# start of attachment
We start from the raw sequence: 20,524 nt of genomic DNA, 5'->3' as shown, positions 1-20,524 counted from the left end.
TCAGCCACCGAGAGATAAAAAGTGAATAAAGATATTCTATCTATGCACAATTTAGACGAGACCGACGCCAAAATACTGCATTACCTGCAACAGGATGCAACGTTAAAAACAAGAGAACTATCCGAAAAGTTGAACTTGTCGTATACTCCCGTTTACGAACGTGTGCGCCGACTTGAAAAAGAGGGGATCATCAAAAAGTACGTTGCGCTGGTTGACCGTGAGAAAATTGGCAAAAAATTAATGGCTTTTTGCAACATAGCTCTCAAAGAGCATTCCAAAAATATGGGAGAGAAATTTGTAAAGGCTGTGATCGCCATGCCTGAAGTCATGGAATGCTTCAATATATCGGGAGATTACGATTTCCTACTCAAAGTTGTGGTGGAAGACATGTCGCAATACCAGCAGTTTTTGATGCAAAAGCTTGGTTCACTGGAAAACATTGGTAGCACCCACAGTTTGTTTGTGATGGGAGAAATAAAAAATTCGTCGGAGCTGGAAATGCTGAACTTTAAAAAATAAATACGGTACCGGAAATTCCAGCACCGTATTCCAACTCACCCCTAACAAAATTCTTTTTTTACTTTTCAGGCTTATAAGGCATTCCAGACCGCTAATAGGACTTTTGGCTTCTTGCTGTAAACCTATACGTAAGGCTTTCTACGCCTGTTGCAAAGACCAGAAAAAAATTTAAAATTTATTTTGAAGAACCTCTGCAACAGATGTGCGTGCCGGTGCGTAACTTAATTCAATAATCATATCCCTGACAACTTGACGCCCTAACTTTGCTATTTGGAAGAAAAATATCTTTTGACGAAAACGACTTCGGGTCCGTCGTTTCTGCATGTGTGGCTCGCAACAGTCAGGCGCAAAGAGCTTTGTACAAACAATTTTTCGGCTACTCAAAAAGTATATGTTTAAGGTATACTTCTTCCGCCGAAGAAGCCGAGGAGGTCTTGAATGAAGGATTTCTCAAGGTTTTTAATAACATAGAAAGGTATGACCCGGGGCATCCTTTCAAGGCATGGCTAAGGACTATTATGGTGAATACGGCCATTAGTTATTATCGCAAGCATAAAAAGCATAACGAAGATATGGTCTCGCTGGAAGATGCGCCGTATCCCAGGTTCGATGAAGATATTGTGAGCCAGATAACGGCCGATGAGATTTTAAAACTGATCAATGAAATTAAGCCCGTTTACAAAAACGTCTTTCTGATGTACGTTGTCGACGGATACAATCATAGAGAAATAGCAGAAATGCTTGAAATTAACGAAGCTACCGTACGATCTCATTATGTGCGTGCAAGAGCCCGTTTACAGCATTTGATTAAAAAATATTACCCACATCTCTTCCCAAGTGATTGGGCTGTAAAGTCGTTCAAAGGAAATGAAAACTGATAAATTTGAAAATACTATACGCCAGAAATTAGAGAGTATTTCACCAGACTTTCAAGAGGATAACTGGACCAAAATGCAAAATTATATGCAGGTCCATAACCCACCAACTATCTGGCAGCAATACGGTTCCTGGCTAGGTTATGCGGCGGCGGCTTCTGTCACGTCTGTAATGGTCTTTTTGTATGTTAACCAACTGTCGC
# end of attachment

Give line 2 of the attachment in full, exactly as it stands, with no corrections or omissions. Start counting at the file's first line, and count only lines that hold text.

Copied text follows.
TCAGCCACCGAGAGATAAAAAGTGAATAAAGATATTCTATCTATGCACAATTTAGACGAGACCGACGCCAAAATACTGCATTACCTGCAACAGGATGCAACGTTAAAAACAAGAGAACTATCCGAAAAGTTGAACTTGTCGTATACTCCCGTTTACGAACGTGTGCGCCGACTTGAAAAAGAGGGGATCATCAAAAAGTACGTTGCGCTGGTTGACCGTGAGAAAATTGGCAAAAAATTAATGGCTTTTTGCAACATAGCTCTCAAAGAGCATTCCAAAAATATGGGAGAGAAATTTGTAAAGGCTGTGATCGCCATGCCTGAAGTCATGGAATGCTTCAATATATCGGGAGATTACGATTTCCTACTCAAAGTTGTGGTGGAAGACATGTCGCAATACCAGCAGTTTTTGATGCAAAAGCTTGGTTCACTGGAAAACATTGGTAGCACCCACAGTTTGTTTGTGATGGGAGAAATAAAAAATTCGTCGGAGCTGGAAATGCTGAACTTTAAAAAATAAATACGGTACCGGAAATTCCAGCACCGTATTCCAACTCACCCCTAACAAAATTCTTTTTTTACTTTTCAGGCTTATAAGGCATTCCAGACCGCTAATAGGACTTTTGGCTTCTTGCTGTAAACCTATACGTAAGGCTTTCTACGCCTGTTGCAAAGACCAGAAAAAAATTTAAAATTTATTTTGAAGAACCTCTGCAACAGATGTGCGTGCCGGTGCGTAACTTAATTCAATAATCATATCCCTGACAACTTGACGCCCTAACTTTGCTATTTGGAAGAAAAATATCTTTTGACGAAAACGACTTCGGGTCCGTCGTTTCTGCATGTGTGGCTCGCAACAGTCAGGCGCAAAGAGCTTTGTACAAACAATTTTTCGGCTACTCAAAAAGTATATGTTTAAGGTATACTTCTTCCGCCGAAGAAGCCGAGGAGGTCTTGAATGAAGGATTTCTCAAGGTTTTTAATAACATAGAAAGGTATGACCCGGGGCATCCTTTCAAGGCATGGCTAAGGACTATTATGGTGAATACGGCCATTAGTTATTATCGCAAGCATAAAAAGCATAACGAAGATATGGTCTCGCTGGAAGATGCGCCGTATCCCAGGTTCGATGAAGATATTGTGAGCCAGATAACGGCCGATGAGATTTTAAAACTGATCAATGAAATTAAGCCCGTTTACAAAAACGTCTTTCTGATGTACGTTGTCGACGGATACAATCATAGAGAAATAGCAGAAATGCTTGAAATTAACGAAGCTACCGTACGATCTCATTATGTGCGTGCAAGAGCCCGTTTACAGCATTTGATTAAAAAATATTACCCACATCTCTTCCCAAGTGATTGGGCTGTAAAGTCGTTCAAAGGAAATGAAAACTGATAAATTTGAAAATACTATACGCCAGAAATTAGAGAGTATTTCACCAGACTTTCAAGAGGATAACTGGACCAAAATGCAAAATTATATGCAGGTCCATAACCCACCAACTATCTGGCAGCAATACGGTTCCTGGCTAGGTTATGCGGCGGCGGCTTCTGTCACGTCTGTAATGGTCTTTTTGTATGTTAACCAACTGTCGC